29. The method of claim 23 wherein said SOG is selected from the group consisting of a siloxane and a silicate.
30. The method of claim 23 wherein said glue layer is selected from the group consisting of Ti/TiN, and Ti/TiW.
31. The method of claim 30 wherein said metal layer is tungsten deposited at a temperature between about 440 C. and 480 C. in a cold walled, low temperature CVD system by the reduction of WF6 with H2.
32. The method of claim 31 wherein said metal layer is between about 3,000 and 5,000 Angstroms thick.
33. The method of claim 23 wherein said glue layer is Ti.
34. The method of claim 33 wherein said metal layer is aluminum or an aluminum alloy.
Description
BACKGROUND OF THE INVENTION

(1) Field of the Invention

The invention relates to processes for the manufacture of semiconductor devices and more particularly to processes for forming metal contacts and Vias.

(2) Description of Prior Art

The use of tungsten in the fabricating of very-large-scale-integrated (VLSI) circuits has been practiced since the mid 1980s. As a conductive material tungsten does not rank as high as aluminum, which has been the primary conductor used in micro-circuit chip technology for nearly forty years. On the other hand, tungsten provides many features which make it an important material for fabricating metal-to-silicon contacts as well as via plugs for making inter-level metal connections. In this capacity tungsten is deposited into contact or via openings, and anisotropically etched to the insulating layer, leaving tungsten in the openings.

Chemical-vapor-deposited (CVD) tungsten has proven to be an excellent material for such interconnect applications because of its low resistance, low stress (less than 5109 dynes/cm2), and a coefficient of thermal expansion which closely matches that of silicon. In addition tungsten has a high resistance to electromigration which is a common problem with aluminum its alloys. CVD tungsten can be deposited at temperatures around 400 C. with good conformity and step coverage.

Although tungsten does not bond well to either silicon or to the adjacent silica based insulating layer, a thin layer (less than 1,000 Angstroms) of titanium (Ti) is often used as a bonding agent to the silicon. Dixit et.al. U.S. Pat. No. 4,960,732 describe the formation of a tungsten plug contact utilizing Ti as a bonding agent, followed by a layer of titanium nitride (TiN) which acts as a diffusion barrier to prevent dopants from passing from the silicon as well as spiking of metal into the silicon. The Ti layer, when thermally annealed, fuses with the silicon to form titanium silicide (TiSi2) and with the silica based insulating layer to form a titanium silicate (Tix SiOy). Adhesion of the TiN to the Ti and subsequently to the tungsten is considered excellent.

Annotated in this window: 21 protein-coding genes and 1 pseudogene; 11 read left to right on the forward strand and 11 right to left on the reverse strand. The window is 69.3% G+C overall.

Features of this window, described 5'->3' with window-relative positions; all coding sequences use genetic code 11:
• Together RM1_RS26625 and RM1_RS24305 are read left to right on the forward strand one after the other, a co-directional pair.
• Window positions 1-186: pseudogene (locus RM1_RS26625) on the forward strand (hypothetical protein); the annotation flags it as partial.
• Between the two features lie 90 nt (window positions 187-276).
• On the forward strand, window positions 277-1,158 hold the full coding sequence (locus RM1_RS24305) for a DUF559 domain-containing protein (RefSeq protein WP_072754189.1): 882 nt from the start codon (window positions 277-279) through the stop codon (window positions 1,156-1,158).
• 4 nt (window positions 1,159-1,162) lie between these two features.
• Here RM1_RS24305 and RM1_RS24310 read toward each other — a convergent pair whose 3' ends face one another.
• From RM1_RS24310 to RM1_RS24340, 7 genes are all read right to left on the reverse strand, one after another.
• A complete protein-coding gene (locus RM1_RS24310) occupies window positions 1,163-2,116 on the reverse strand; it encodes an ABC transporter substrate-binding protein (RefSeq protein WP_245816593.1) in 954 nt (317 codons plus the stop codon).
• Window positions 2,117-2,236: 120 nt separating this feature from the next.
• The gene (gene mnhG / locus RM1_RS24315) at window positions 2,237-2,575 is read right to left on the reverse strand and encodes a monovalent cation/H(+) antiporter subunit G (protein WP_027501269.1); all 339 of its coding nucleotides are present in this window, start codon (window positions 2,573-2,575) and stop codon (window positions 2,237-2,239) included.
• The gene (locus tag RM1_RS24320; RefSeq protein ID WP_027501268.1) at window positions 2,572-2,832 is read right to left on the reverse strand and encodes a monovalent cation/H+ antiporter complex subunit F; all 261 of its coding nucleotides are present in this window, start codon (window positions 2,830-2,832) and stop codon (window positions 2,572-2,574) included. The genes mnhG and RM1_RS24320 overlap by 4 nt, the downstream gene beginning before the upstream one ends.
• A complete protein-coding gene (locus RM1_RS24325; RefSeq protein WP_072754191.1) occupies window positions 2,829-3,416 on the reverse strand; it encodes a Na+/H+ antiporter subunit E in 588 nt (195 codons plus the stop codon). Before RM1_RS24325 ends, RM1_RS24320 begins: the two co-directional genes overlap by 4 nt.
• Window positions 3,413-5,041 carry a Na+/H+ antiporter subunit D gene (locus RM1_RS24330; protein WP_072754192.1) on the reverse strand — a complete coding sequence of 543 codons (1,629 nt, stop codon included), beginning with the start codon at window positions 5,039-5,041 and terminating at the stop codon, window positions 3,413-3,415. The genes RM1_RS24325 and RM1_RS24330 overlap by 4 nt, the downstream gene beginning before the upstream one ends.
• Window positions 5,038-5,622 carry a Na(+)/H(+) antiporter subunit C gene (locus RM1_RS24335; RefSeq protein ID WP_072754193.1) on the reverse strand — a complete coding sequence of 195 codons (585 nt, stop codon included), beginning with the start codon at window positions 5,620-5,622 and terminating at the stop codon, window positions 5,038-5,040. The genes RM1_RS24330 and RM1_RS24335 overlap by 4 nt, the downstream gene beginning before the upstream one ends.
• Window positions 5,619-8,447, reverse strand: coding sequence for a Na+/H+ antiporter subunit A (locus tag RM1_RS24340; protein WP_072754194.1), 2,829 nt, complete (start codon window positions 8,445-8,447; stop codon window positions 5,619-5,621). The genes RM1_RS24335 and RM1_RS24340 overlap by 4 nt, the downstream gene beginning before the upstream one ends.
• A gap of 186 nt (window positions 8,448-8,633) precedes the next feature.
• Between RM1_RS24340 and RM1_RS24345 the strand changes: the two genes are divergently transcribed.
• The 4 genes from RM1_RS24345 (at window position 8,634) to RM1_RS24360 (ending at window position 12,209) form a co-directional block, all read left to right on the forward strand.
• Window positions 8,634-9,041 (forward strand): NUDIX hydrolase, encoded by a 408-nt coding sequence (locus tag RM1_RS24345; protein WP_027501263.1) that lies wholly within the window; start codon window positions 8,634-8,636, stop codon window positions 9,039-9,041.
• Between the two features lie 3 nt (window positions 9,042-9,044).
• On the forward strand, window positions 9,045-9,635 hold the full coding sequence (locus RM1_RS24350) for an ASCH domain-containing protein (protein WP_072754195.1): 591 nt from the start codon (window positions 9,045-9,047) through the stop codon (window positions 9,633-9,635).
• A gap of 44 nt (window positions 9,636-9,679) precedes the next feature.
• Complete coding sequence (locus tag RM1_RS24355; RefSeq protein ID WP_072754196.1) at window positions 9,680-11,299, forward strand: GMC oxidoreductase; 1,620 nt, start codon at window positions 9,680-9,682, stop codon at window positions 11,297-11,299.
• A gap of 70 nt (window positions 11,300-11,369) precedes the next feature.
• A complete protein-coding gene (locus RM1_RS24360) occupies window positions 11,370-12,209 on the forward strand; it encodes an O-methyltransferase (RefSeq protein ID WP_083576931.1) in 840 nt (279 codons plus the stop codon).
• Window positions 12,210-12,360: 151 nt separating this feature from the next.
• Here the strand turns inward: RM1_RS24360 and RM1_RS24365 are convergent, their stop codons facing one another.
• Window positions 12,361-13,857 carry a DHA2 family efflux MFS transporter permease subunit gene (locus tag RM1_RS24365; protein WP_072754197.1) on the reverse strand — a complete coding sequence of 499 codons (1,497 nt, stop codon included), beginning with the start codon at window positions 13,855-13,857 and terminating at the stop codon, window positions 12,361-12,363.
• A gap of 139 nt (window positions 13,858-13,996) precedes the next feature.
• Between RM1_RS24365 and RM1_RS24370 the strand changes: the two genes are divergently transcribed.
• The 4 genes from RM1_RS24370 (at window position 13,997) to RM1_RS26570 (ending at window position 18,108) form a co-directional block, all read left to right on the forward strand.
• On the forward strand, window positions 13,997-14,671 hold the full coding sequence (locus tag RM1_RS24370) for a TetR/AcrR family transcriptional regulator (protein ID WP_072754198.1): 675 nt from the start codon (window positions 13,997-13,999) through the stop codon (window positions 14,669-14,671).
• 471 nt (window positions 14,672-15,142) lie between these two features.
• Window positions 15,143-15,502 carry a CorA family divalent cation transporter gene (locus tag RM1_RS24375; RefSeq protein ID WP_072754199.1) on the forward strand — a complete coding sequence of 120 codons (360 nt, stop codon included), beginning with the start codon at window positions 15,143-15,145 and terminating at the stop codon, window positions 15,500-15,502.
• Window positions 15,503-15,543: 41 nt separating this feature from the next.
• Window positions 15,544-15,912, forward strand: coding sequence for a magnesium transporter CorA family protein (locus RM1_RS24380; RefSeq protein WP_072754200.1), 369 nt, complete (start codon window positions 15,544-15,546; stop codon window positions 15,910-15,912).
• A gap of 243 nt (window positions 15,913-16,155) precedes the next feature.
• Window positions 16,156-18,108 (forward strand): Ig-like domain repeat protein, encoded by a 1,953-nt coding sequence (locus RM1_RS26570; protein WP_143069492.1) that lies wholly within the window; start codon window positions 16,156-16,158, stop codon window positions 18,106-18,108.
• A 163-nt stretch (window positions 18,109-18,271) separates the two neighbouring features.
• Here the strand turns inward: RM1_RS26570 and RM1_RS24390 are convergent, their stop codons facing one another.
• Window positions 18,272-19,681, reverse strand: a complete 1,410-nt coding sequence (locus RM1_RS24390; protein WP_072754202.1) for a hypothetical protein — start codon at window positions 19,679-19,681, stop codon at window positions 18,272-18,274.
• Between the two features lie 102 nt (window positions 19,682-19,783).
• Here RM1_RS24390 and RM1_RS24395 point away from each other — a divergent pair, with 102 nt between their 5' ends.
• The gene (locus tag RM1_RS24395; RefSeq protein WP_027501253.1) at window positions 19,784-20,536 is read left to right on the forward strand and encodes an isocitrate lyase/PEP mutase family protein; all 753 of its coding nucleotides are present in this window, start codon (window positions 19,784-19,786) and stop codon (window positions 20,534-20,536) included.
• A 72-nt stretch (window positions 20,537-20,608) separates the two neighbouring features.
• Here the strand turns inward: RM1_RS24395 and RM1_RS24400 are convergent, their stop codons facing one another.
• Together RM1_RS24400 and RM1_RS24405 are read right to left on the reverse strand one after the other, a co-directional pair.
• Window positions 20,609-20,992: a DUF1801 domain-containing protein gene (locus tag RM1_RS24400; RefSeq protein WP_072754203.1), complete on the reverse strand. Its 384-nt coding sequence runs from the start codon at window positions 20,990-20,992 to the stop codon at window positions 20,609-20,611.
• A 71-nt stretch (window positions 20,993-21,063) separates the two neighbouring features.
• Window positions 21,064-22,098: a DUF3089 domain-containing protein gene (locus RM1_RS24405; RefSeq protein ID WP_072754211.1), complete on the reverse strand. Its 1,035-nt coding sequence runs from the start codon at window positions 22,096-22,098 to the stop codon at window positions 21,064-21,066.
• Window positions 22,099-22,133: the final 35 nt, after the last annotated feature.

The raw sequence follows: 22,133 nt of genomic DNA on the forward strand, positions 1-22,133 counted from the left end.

The Ti-TiN-W composite tungsten plug metallurgy has been widely accepted and various techniques for its formation have been described. In the earliest teachings such as those of Dixit et.al., the Ti an TiN layers were deposited by sputtering, although CVD is also claimed. The sputtering can be accomplished by first sputtering a titanium target with argon to form the Ti layer and then admitting nitrogen, thereby sputtering reactively, to form the TiN layer. Alternatively, a multi-target sputtering tool can be used having a Ti target and a TiN target so that the layers may be deposited during a single evacuation cycle by switching targets within the tool. Successive deposition of the Ti and the TiN layers during a single pumpdown is desirable because exposure of the Ti layer to atmosphere will immediately result in the formation of a native oxide layer which can compromise the resistivity of the contact if not removed prior to the deposition of the TiN.

The good conformity and step coverage afforded by tungsten is due in large part to the nature of the deposition process itself. In the CVD process, particularly with low-pressure-chemical-vapor-deposition (LPCVD), the chemical reaction which forms the product occurs at the heated surface of the material receiving the deposition. Physical-vapor-deposition (PVD) processes such as evaporation or sputtering, on the other hand, cannot provide such conformity and edge coverage because the material being deposited arrives from discrete regions distant from its final location. This lends directionality to the process and consequently those regions of a receiving substrate which face the source of the particle stream receive a greater amount of deposit than those topological features not normal to the particle stream.